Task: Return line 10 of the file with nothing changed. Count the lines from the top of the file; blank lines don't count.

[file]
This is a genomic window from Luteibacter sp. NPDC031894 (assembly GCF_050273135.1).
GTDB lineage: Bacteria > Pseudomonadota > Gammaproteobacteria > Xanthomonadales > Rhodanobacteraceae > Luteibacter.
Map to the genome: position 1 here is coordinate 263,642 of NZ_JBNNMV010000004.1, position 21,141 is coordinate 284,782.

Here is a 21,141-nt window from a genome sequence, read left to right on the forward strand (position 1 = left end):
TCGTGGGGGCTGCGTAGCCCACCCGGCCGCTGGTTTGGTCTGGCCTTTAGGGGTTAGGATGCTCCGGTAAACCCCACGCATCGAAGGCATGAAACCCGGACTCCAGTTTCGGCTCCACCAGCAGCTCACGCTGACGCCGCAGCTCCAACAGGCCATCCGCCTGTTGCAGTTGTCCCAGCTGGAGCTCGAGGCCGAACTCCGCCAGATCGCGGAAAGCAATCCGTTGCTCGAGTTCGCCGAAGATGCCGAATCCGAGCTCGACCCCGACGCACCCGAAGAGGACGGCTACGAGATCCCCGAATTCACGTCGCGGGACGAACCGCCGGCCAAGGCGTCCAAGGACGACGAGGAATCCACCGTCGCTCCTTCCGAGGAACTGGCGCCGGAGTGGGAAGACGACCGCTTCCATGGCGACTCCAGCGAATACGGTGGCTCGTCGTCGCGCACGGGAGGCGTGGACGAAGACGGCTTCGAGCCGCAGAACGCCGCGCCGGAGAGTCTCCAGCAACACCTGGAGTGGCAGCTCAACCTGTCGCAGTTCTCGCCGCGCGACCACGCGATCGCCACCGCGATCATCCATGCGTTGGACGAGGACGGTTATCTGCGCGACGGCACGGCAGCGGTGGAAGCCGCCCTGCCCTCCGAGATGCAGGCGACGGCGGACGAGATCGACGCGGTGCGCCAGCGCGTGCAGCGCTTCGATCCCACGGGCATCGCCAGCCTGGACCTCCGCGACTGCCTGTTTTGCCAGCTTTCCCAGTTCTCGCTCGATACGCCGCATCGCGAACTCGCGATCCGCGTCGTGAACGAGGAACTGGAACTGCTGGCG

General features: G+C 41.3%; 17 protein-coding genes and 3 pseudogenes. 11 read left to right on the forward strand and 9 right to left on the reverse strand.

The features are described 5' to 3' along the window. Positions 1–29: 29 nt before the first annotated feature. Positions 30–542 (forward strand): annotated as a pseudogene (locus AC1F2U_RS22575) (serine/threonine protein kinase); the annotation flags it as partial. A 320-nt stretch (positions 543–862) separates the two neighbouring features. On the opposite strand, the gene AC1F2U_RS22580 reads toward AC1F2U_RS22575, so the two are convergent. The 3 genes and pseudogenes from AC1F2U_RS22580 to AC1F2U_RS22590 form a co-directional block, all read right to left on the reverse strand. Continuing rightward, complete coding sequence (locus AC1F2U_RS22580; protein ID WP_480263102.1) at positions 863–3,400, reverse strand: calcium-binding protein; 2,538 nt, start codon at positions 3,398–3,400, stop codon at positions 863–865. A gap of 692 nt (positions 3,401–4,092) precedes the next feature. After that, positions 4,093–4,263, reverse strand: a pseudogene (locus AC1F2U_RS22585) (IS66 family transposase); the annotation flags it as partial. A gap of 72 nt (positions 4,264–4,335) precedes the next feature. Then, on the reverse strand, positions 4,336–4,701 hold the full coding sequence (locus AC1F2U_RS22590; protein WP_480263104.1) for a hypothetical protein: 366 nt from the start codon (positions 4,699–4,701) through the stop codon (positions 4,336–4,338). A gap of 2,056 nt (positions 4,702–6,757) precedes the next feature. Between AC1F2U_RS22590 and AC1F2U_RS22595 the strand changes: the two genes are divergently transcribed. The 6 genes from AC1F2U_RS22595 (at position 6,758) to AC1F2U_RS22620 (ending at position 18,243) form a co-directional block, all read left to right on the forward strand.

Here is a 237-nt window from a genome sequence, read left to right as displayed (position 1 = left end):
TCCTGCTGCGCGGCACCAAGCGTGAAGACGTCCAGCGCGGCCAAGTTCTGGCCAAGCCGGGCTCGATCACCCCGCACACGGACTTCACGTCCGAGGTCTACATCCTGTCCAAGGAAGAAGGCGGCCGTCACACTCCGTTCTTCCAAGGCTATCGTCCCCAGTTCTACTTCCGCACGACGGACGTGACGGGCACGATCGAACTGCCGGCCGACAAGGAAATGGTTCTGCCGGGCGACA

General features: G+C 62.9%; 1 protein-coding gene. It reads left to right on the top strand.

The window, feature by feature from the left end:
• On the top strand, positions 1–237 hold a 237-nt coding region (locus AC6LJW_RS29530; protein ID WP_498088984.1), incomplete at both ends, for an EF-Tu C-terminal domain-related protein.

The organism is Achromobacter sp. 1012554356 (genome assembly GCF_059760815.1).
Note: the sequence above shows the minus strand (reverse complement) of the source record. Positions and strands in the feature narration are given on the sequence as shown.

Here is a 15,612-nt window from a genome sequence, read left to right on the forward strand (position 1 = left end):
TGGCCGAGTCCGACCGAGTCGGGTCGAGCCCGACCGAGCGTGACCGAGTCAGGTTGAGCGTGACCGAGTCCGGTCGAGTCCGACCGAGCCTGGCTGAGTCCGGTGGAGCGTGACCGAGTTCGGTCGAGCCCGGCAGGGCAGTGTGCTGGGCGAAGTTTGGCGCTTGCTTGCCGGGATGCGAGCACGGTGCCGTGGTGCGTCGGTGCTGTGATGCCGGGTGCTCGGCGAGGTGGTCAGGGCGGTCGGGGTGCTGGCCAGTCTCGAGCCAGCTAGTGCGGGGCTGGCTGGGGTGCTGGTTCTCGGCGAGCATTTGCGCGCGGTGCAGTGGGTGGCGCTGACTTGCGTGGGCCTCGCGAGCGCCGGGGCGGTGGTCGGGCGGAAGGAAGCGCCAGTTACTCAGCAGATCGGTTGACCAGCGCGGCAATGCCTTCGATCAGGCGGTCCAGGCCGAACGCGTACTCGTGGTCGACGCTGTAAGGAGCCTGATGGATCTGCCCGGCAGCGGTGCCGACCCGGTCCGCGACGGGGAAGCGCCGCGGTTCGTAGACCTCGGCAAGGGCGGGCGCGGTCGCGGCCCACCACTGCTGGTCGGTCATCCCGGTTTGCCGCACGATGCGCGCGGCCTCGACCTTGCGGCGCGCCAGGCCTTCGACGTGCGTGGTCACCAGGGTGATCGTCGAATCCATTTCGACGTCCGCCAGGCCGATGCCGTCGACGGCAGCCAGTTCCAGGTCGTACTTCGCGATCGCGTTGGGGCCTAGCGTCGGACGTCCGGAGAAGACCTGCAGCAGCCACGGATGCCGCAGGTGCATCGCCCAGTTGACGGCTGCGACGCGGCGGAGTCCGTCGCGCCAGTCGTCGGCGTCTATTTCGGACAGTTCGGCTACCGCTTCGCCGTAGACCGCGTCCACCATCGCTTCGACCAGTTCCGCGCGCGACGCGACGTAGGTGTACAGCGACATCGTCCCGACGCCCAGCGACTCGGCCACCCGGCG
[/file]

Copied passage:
General features: G+C 62.9%; 1 protein-coding gene. It reads left to right on the top strand.